United States

United States

Ferc publishes plan for firms to share regional grid costs

UNITED STATES: Federal Energy Regulatory Commission document proposes big changes to regional transmission planning.

A transmission policy published by the Federal Energy Regulatory Commission (Ferc) in July will allow regions in the US to come up with proposals to share the cost of new grid. The basic model has been used in other parts of the country, for example, the Southwest Power Pool, which covers nine central-US states, and the Midwest Independent Transmission System Operator, which covers a dozen more.

The blueprint is central to the commission's overhaul of transmission policy and is intended to greatly improve the way major transmission lines are planned and paid for in a country that sorely needs new wires.

The 620-page document, known as Order 1,000, provides some of the most far-reaching transmission policy since the US grid was opened to wholesale competition in 1996. It requires traditionally insular regional transmission operators to communicate with each other while taking public policy - primarily state renewable-energy standards - into account. Operators are required to submit initial compliance filings for Ferc scrutiny in roughly a year.

Transmission demand

As much as 60% of all generation added to the grid by 2019 will come from wind and solar, according to the North American Electric Reliability Corporation (Nerc), which is charged with ensuring reliable operation of the power system. For that to happen, new transmission lines are needed in some of the windiest and most remote areas of the country.

"A developer in the Dakotas, for example, who wants to move renewables over several regions will have some level of certainty as to how the process will work across those regions to develop the transmission infrastructure," said Ferc chairman Jon Wellinghoff. "Or even somebody who's building offshore wind who wants to ensure that their wind is deliverable farther to the interior of the country."

The cost-allocation measure calls for electricity ratepayers who benefit from transmission to pay, while keeping those who do not benefit from being saddled with costs. "There's one sort of immutable rule as stated in the order and that is - no benefit, no pay," added Wellinghoff.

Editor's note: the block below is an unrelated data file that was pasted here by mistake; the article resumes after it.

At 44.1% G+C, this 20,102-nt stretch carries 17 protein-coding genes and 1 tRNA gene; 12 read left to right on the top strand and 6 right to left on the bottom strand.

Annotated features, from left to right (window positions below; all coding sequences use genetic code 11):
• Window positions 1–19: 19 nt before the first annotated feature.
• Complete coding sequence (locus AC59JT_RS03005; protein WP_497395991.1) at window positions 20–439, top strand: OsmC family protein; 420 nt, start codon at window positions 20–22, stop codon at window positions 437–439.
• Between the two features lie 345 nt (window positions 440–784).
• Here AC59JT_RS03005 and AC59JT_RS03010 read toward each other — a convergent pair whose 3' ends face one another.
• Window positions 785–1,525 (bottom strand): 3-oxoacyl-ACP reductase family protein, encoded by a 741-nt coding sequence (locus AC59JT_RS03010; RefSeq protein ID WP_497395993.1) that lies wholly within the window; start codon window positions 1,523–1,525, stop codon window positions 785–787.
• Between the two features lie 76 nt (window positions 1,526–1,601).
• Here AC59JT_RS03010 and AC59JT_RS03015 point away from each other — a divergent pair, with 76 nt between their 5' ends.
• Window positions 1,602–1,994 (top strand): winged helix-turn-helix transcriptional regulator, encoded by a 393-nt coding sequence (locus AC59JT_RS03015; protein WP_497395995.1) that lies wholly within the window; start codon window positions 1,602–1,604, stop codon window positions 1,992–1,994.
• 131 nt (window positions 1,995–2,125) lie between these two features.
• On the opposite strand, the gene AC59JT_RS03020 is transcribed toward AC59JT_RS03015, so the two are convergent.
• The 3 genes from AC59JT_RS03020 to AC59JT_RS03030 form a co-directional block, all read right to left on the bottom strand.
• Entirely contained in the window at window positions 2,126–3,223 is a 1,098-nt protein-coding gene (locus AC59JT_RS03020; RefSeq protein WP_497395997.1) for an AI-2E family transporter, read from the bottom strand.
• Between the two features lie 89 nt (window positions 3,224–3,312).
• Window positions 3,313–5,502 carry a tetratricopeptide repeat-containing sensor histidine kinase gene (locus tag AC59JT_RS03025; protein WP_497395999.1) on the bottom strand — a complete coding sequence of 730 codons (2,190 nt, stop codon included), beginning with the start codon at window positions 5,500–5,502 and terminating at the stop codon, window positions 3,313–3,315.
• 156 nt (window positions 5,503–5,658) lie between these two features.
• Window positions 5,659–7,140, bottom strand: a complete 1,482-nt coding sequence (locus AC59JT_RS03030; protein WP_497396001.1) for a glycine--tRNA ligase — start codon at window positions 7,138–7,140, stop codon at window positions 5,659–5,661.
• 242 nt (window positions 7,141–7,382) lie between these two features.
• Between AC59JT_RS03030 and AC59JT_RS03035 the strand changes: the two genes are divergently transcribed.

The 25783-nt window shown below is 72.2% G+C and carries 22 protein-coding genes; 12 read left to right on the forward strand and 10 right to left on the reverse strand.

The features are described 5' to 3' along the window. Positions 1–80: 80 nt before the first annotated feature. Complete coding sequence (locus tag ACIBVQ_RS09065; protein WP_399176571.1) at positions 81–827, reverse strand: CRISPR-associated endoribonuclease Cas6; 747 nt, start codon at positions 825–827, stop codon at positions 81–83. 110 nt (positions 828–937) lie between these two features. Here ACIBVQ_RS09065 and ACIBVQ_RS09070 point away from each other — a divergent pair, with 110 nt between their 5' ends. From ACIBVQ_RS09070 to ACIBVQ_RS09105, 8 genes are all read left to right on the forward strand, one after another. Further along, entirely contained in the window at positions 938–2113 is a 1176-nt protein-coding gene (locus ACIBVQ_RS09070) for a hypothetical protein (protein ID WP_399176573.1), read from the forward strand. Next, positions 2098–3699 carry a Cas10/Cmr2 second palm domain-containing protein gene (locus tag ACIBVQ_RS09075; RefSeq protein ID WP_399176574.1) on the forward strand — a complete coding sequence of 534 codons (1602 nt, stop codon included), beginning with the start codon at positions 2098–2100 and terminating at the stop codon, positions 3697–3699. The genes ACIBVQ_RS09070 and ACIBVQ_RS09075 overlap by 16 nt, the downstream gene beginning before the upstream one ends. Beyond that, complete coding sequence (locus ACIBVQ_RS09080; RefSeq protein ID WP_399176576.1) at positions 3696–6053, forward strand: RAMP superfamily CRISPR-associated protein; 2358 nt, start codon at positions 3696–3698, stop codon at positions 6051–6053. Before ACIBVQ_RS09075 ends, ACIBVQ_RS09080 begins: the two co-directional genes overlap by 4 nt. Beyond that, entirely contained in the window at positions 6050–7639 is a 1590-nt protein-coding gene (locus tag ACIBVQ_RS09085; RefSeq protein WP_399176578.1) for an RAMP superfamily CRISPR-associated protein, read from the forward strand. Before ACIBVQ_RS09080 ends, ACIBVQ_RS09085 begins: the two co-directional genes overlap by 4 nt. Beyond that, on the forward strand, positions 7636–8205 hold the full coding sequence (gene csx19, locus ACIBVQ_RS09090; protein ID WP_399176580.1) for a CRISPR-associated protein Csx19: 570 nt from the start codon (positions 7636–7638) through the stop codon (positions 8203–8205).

The order allows regions room to develop their own cost-allocation plans for Ferc's review. It also eliminates the right of first refusal for incumbent utilities to build transmission lines, a complicated situation with an impact likely to remain unknown until plans are submitted. But the intent, said Wellinghoff, is to introduce new ideas and bring competition to the process.

One of those ideas involves long-distance transmission using direct current (DC) rather than typical alternating-current (AC) lines. Although significantly more efficient, DC lines are impractical for short distances because they require converter stations costing hundreds of millions of dollars on each end. "But if you're going a long distance, DC makes a lot more sense," said Michael Skelly, president of US transmission developer Clean Line Energy. "You need about three times as much metal in the air (to move the same amount of power) for an AC solution compared to a DC solution."

The American Wind Energy Association (AWEA) supports Order 1000 but emphasises that it is not a handout aimed at renewables. Tom Vinson, AWEA's senior director of regulatory affairs, noted that Nerc's 2010 long-term analysis identified over 62,000 kilometres of projected new transmission over the next several years with only a third expected to integrate renewables.

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